Public Justice stands as a strong LGBTQ ally
By Karen Ocamb, Director of Media Relations for Public Justice
As the anxious eyes of the world transfix on the Russian invasion of Ukraine, the vision of the international LGBTQ community is blurred by tears and fears of the fate that awaits them should Vladimir Putin prevail. The Unites States has alerted the United Nation about credible information indicating the Russian military has a list of targets that include “vulnerable populations such as religious and ethnic minorities and LGBTQI+ persons,” according to a letter the Washington Post obtained. After all, the world has been standing by as Chechnya tries to exterminate its gay people.
And yet, there is hope. Out Democratic Rep. David Cicilline, chair of the Congressional LGBTQ+ Equality Caucus who also serves on the House Foreign Affairs Committee, told Newsweek that Ukraine has been promoting pro-LGBTQ positions to make the country more acceptable as it applies for NATO membership.
Ironically, in the U.S., LGBTQ concerns only pop up upon occasion when ludicrous proposals such as Florida’s “Don’t Say Gay” bill is taken seriously, unlike the ongoing epidemic of the murder of Black trans women. The Equality Act is on life-support, even though Gallup recently reported that adults who self-identify as lesbian, gay, bisexual, transgender or just not heterosexual has jumped to a new high of 7.1 percent, with about 21 percent of Gen Z (born between 1997 and 2003) identifying as LGBT. Gallup also reported that 57 percent of LGBT adults say they are bisexual, which translates into 4.0 percent of all adults in America.
But while national visibility and leadership is incredibly critical, much important work is still being done on the ground by state and local LGBTQ officials, activists and advocate allies, such as the staff and members of Public Justice. On Feb. 14, Valentine’s Night at the JW Marriott Desert Springs Resort & Spa where the American Association for Justice (AAJ) was holding its Winter Convention and Public Justice held its Winter board meeting, Public Justice Board President Dan Bryson met with Amy Heins, Chair of AAJ’s LGBT Caucus and transgender Palm Springs Mayor Lisa Middleton, who made history when she was elected to the Palm Springs City Council and then elected Mayor of the resort city, only the third trans mayor in U.S. history. (This is an edited version of a longer interview than in the video.)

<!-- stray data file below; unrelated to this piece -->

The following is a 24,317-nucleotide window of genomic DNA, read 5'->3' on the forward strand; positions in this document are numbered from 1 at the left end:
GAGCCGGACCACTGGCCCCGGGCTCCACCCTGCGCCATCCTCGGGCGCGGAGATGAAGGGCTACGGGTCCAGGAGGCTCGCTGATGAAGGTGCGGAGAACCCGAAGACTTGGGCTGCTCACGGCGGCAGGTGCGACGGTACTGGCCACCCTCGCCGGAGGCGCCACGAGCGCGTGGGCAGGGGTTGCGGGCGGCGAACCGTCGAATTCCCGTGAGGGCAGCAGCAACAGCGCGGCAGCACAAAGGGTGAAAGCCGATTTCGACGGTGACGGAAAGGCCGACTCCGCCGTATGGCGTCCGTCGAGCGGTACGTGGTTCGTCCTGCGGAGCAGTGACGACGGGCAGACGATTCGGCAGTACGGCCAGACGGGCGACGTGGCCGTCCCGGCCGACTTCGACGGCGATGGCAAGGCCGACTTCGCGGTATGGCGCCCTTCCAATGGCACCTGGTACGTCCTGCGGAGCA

“It’s an honor for me to have an opportunity to be with attorneys that are out there seeking justice and representing individuals that need a representative, someone to stand up for them,” said Middleton before welcoming AAJ and Public Justice to the Coachella Valley. “In so many states, those of us who are members of the transgender community are facing discriminatory laws. We are facing an inability to access healthcare in a way that is consistent with what we need and what any other individual who is attempting to access healthcare would receive. We know of the number of individuals in our community who have suffered from violence. But it is not simply just the transgender community. Throughout the LGBTQ community, we are finding instances of discrimination, of violence, people who have lost lives, lost hope. Yet at the same time, while there are reasons to worry, there are also good reasons to hope in the attorneys who are standing up for individuals are one of those good reasons for hope.”
Bryson shared his experience as an LGBTQ ally. “My home state is North Carolina and I was absolutely repulsed and repelled by some of the discrimination that our politicians enacted in House Bill 2 against the transgender community. It was the most hateful, repulsive thing I’ve ever seen in my life as a lifelong North Carolina,” Bryson said. “Luckily, there was some good that came from it because our Republican governor — who doubled down on that bill — lost. We were able to elect a Democratic governor, a Democratic attorney general and that bill was overturned. And so North Carolina is a much, much better state because the people of North Carolina — which is a great state, and we have great people, we just have some very bad politicians — who were able to come and get this bill overturned. It just still breaks my heart to think back about that hateful time when that bill was part of what was being proposed in North Carolina.”